Historically, the most disruptive and long-lasting products were not built through a single, emergent technology. Rather, they were built through a combination of existing technologies, innovation and new business models that appealed to customers. Products built on an innovative, but independent, technology often struggled to achieve wide adoption. Minicomputers, for example, did not find widespread acceptance in enterprises until they layered on data storage and management platforms. Pagers and early clamshell texting devices did not have the longevity of cellphones. Individual technologies are often innovative and disruptive, however, the value proposition and the disruption they offer is significantly higher once utilized in combination with preexisting technology or another emergent technology.
Today, forward thinking enterprises are reaping huge benefits by incorporating technological advances into older processes, platforms, and products. For example, Artificial Intelligence (AI) has been around for quite some time, and for much of that time its disruptive potential has been widely discussed, but narrowly implemented. However, with the emergence of Cloud, Big Data technologies, and low-cost compute, AI has found widespread acceptance in enterprises. Where AI was once a curiosity, it is now regarded a critical component to any enterprise strategy. As another example, texting has been a form of communication since 1990s, but widespread adoption came only after mobile phones became popular and layered in messaging as a core utility of the device.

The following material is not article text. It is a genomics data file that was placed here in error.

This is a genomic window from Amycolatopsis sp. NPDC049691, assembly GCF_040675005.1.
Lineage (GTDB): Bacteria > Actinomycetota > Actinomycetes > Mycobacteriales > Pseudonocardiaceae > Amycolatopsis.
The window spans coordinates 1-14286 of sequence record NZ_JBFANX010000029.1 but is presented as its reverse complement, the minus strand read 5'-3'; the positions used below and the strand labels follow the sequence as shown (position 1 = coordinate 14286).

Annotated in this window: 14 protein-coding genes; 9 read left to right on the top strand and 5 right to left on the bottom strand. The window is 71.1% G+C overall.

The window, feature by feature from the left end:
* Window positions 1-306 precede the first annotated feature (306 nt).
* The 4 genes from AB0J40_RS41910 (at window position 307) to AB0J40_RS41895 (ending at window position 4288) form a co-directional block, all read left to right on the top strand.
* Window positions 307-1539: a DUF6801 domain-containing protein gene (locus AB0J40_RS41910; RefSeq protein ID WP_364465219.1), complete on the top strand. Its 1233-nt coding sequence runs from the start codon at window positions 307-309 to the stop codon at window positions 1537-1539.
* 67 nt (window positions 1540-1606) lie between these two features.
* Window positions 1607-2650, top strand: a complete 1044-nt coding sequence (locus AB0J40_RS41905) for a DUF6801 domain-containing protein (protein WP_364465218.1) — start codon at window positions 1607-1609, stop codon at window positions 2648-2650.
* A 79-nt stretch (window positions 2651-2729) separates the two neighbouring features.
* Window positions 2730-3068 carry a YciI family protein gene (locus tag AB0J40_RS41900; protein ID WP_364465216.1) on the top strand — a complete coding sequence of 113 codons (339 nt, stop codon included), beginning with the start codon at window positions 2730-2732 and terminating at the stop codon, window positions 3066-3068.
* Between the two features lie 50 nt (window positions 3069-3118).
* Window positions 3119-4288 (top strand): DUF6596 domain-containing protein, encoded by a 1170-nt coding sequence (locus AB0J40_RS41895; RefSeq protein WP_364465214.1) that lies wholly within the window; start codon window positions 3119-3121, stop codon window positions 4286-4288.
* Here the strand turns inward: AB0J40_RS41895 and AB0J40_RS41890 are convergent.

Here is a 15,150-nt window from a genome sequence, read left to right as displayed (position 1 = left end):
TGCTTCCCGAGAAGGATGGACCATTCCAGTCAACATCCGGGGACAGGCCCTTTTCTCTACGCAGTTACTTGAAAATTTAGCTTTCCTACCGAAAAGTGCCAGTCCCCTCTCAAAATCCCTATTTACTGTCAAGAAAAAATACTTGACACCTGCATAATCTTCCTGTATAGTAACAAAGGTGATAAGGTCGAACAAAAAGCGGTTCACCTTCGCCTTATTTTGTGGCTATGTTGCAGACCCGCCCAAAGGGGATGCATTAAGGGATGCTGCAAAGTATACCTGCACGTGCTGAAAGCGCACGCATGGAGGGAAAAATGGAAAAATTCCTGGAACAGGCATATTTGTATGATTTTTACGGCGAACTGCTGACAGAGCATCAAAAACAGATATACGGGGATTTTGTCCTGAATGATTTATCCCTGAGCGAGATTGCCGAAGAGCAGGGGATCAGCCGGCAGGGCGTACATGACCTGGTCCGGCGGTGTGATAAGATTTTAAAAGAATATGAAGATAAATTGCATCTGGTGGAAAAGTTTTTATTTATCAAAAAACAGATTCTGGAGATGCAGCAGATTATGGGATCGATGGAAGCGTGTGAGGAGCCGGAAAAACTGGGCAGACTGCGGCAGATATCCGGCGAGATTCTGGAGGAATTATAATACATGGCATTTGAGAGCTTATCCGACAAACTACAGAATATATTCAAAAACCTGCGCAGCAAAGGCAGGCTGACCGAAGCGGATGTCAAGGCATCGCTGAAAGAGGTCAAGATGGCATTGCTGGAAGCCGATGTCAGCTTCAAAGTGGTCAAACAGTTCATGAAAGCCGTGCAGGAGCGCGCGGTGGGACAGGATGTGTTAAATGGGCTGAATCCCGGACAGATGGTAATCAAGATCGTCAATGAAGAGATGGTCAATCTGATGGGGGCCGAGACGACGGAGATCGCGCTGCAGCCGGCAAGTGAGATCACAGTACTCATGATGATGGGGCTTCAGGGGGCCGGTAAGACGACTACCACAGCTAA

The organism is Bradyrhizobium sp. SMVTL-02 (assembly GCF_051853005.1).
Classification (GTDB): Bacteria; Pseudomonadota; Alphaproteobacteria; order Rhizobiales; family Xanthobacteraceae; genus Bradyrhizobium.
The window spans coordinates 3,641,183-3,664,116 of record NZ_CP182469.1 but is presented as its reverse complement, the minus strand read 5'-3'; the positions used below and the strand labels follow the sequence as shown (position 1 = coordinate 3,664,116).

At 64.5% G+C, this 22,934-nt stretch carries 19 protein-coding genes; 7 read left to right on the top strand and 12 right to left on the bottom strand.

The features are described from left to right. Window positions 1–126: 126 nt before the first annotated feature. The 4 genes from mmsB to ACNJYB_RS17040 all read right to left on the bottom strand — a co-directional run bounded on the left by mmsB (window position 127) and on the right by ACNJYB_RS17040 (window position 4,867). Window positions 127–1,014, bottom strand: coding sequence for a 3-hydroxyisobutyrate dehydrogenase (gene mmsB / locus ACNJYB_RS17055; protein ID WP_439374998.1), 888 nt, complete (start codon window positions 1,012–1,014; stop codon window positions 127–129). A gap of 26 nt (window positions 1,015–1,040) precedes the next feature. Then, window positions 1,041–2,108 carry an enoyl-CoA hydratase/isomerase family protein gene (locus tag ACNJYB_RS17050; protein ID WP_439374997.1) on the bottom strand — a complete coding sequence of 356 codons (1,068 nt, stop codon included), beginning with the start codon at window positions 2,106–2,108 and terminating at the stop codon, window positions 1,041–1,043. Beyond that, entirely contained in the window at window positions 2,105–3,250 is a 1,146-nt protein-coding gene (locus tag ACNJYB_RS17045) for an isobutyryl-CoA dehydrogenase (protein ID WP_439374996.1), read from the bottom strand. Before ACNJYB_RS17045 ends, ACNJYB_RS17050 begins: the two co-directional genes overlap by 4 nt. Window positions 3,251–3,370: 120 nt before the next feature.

Combinatorial technological innovation is visible in most, if not all, of the current leading technology products. Things like 3D Printing, IoT, Drones, Robotics, Machine Vision, Machine Learning, Cognitive Computing, Data Discovery, AI, Natural Language Processing, Blockchain, and more, were built by bringing together previous innovations to create exponential gains in value and applicability. It is not necessary to reinvent the wheel to gain a competitive advantage. Two or more disruptive technologies in the right combination will do just fine -- the critical part is thinking through the ways two technologies leverage one another to enhance their collective value. When individuals or organizations get this right, the sum of the parts is far greater than their individual value. One plus one equals ten, or even one hundred, instead of two!
The potential to marry multiple technologies into a single process transformation is very high for most business processes. Combinatorial technologies are creating super intelligent products and services everywhere you look. In a retail store, the ability to combine Computer Vision, real time Big Data analytics and IoT information can redefine the in-store customer experience. Technologies such as Object Detection, IoT, Augmented Reality and Haptic Feedback can be combined to create immersive learning/ training/experience environments. A CNC lathe operator could use these technologies for training. Sport coaches could use it for training athletes. Oil & Gas, Utilities and Mining operations could use these to make field workers more efficient and improve safety. The Armed Forces could use it for military training without putting personnel in harm's way.
Other examples of relevant technology combinations -
Given the enormous amount of technological innovation and development happening, the critical element, once again, is thinking carefully about how technology can intersect and amplify. Choosing the right combination of technology, along with a deep understanding of the domain in which they will be applied, is essential to create relevant innovation.